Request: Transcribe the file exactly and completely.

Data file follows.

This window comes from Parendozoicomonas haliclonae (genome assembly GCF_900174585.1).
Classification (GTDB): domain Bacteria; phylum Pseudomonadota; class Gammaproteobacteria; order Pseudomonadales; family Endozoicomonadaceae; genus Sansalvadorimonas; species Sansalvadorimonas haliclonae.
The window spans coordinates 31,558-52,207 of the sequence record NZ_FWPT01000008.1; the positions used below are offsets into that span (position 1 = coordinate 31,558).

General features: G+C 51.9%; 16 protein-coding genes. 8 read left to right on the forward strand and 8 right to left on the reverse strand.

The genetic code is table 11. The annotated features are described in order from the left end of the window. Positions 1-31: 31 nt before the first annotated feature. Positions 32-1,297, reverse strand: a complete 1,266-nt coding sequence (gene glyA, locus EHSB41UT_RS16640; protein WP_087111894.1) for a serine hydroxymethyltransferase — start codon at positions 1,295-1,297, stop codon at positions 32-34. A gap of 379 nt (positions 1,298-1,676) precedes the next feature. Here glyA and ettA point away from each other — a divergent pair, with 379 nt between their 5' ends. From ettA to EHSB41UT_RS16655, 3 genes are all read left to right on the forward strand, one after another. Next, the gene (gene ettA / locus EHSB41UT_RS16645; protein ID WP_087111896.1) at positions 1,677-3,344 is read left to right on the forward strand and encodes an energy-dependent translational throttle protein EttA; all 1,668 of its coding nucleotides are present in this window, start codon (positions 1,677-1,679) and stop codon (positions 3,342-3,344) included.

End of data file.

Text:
This window comes from Parendozoicomonas haliclonae (genome assembly GCF_900174585.1).
Classification (GTDB): domain Bacteria; phylum Pseudomonadota; class Gammaproteobacteria; order Pseudomonadales; family Endozoicomonadaceae; genus Sansalvadorimonas; species Sansalvadorimonas haliclonae.
The window spans coordinates 31,558-52,207 of the sequence record NZ_FWPT01000008.1; the positions used below are offsets into that span (position 1 = coordinate 31,558).

General features: G+C 51.9%; 16 protein-coding genes. 8 read left to right on the forward strand and 8 right to left on the reverse strand.

The genetic code is table 11. The annotated features are described in order from the left end of the window. Positions 1-31: 31 nt before the first annotated feature. Positions 32-1,297, reverse strand: a complete 1,266-nt coding sequence (gene glyA, locus EHSB41UT_RS16640; protein WP_087111894.1) for a serine hydroxymethyltransferase — start codon at positions 1,295-1,297, stop codon at positions 32-34. A gap of 379 nt (positions 1,298-1,676) precedes the next feature. Here glyA and ettA point away from each other — a divergent pair, with 379 nt between their 5' ends. From ettA to EHSB41UT_RS16655, 3 genes are all read left to right on the forward strand, one after another. Next, the gene (gene ettA / locus EHSB41UT_RS16645; protein ID WP_087111896.1) at positions 1,677-3,344 is read left to right on the forward strand and encodes an energy-dependent translational throttle protein EttA; all 1,668 of its coding nucleotides are present in this window, start codon (positions 1,677-1,679) and stop codon (positions 3,342-3,344) included.